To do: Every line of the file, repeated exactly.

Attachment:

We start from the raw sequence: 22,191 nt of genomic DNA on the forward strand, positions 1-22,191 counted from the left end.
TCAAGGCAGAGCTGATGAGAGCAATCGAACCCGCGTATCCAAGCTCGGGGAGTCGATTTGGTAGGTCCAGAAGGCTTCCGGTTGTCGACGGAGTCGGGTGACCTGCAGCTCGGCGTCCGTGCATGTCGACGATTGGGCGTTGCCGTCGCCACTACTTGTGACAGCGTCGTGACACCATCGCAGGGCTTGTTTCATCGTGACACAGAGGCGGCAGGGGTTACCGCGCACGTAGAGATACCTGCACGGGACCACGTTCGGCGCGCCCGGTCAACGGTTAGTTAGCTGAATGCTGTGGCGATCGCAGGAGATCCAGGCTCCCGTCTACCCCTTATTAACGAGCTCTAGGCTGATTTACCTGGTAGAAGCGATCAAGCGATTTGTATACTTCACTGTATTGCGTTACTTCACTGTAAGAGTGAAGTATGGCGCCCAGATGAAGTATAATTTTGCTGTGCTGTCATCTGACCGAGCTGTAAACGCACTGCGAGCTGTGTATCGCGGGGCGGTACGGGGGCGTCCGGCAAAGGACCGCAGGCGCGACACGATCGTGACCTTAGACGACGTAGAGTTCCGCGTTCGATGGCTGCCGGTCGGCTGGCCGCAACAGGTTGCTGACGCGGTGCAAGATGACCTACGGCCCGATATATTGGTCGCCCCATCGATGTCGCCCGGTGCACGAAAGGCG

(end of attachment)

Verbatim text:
We start from the raw sequence: 22,191 nt of genomic DNA on the forward strand, positions 1-22,191 counted from the left end.
TCAAGGCAGAGCTGATGAGAGCAATCGAACCCGCGTATCCAAGCTCGGGGAGTCGATTTGGTAGGTCCAGAAGGCTTCCGGTTGTCGACGGAGTCGGGTGACCTGCAGCTCGGCGTCCGTGCATGTCGACGATTGGGCGTTGCCGTCGCCACTACTTGTGACAGCGTCGTGACACCATCGCAGGGCTTGTTTCATCGTGACACAGAGGCGGCAGGGGTTACCGCGCACGTAGAGATACCTGCACGGGACCACGTTCGGCGCGCCCGGTCAACGGTTAGTTAGCTGAATGCTGTGGCGATCGCAGGAGATCCAGGCTCCCGTCTACCCCTTATTAACGAGCTCTAGGCTGATTTACCTGGTAGAAGCGATCAAGCGATTTGTATACTTCACTGTATTGCGTTACTTCACTGTAAGAGTGAAGTATGGCGCCCAGATGAAGTATAATTTTGCTGTGCTGTCATCTGACCGAGCTGTAAACGCACTGCGAGCTGTGTATCGCGGGGCGGTACGGGGGCGTCCGGCAAAGGACCGCAGGCGCGACACGATCGTGACCTTAGACGACGTAGAGTTCCGCGTTCGATGGCTGCCGGTCGGCTGGCCGCAACAGGTTGCTGACGCGGTGCAAGATGACCTACGGCCCGATATATTGGTCGCCCCATCGATGTCGCCCGGTGCACGAAAGGCG